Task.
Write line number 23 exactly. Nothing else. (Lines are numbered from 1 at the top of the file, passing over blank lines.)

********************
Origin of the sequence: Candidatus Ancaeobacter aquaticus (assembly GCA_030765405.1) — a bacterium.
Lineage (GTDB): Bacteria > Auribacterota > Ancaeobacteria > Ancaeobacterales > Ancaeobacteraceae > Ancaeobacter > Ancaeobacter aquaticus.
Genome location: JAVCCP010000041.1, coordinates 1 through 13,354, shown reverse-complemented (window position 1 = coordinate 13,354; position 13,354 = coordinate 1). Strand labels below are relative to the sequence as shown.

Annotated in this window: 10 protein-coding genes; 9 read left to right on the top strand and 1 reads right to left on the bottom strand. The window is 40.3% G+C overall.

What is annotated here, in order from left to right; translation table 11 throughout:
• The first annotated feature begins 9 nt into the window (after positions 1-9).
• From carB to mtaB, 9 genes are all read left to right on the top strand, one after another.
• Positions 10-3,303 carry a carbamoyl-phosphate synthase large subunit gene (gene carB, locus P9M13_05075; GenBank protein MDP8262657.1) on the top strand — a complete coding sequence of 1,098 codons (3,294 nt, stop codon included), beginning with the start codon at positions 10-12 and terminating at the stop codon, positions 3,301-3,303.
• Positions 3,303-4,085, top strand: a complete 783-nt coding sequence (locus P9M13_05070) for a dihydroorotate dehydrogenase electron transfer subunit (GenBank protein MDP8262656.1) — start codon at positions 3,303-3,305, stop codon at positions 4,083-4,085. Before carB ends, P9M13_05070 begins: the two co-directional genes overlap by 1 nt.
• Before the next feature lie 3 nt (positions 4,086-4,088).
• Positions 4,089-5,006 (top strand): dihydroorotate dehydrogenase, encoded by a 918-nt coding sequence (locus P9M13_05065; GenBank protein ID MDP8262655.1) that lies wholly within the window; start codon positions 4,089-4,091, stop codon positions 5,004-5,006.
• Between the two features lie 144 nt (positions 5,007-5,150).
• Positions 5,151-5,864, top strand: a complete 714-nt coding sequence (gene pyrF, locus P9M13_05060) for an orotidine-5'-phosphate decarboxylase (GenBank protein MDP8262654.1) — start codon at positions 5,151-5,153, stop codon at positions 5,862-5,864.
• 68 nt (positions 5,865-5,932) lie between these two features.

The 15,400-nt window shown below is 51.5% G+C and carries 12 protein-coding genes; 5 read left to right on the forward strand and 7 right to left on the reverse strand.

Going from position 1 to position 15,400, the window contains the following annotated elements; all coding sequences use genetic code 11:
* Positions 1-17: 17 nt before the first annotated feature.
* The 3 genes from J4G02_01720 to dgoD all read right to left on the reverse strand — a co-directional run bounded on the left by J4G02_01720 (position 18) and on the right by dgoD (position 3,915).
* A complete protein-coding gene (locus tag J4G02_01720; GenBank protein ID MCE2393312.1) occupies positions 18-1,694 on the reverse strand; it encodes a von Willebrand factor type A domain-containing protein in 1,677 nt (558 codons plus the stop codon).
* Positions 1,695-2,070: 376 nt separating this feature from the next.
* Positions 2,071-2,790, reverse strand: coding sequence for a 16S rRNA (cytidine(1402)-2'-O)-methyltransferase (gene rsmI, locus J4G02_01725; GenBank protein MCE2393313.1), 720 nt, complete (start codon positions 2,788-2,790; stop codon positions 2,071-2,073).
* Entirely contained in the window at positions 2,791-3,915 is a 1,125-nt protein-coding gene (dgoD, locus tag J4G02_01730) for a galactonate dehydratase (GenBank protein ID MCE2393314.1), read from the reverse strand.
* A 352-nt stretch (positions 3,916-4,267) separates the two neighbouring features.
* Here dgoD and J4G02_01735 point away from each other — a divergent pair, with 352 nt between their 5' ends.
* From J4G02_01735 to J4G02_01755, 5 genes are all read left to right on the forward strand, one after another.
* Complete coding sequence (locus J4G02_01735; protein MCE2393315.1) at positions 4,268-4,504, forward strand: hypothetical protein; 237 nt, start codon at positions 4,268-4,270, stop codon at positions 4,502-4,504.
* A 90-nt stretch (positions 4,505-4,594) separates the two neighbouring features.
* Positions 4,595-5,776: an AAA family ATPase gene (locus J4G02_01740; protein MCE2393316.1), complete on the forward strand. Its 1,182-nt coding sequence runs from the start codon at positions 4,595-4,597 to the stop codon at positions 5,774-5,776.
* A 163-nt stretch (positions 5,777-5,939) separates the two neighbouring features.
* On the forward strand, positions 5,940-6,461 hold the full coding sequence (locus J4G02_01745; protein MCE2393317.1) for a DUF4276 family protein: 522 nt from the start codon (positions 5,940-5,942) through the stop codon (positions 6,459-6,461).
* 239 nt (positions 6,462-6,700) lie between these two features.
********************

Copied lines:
* A 352-nt stretch (positions 3,916-4,267) separates the two neighbouring features.